Q. One of our employees has been out on disability leave for almost 16 months. He says he wants to return to work, but only if we give him a supervisory position without a lot of strenuous activity. We have no such position available. We've offered him other positions, but he's refused them all. Can we legally terminate him? L.B., North Carolina
A. Based on these limited facts, you're probably safe to let this employee go. Remember, your ADA duty to offer a “reasonable accommodation” doesn't require that you let the employee choose the accommodation. If more than one reasonable accommodation exists, your organization can choose which to offer.
Here, by offering your employee a job transfer (presumably at the same pay, hours and benefits) you've effectively cleared your ADA duty. That means you don't have to continue holding his job open after he refuses the accommodation offer.
Like what you've read? ...Republish it and share great business tips!
Attention: Readers, Publishers, Editors, Bloggers, Media, Webmasters and more...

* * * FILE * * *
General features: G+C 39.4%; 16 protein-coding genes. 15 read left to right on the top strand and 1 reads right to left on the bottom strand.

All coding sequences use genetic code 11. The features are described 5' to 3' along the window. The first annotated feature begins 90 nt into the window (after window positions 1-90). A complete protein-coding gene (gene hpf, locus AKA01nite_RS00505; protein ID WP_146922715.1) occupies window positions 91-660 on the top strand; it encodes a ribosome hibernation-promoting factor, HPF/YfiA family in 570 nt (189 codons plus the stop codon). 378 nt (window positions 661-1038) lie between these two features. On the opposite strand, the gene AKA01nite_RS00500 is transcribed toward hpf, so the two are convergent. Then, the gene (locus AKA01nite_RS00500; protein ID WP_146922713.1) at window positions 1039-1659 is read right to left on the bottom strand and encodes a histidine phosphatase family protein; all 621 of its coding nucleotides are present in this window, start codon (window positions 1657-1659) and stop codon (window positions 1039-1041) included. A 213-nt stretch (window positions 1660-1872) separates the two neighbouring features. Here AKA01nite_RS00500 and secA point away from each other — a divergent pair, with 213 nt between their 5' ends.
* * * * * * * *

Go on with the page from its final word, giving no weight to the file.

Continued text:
We believe great content should be read and passed around. After all, knowledge IS power. And good business can become great with the right information at their fingertips. If you'd like to share any of the insightful articles on BusinessManagementDaily.com, you may republish or syndicate it without charge.
The only thing we ask is that you keep the article exactly as it was written and formatted. You also need to include an attribution statement and link to the article.
" This information is proudly provided by Business Management Daily.com: http://www.businessmanagementdaily.com/1226/ada-doesnt-give-employee-freedom-to-redefine-his-job "
- Caution! Sometimes arbitration costs employers more, not less
- What laws apply in foreign workplaces?
- What do Illinois employers need to know about Indiana's new right-to-work law?
- Disabled or injured workers ready to return? Here's how to help
- Attempted suicide: Grounds for dismissal or proof of disability?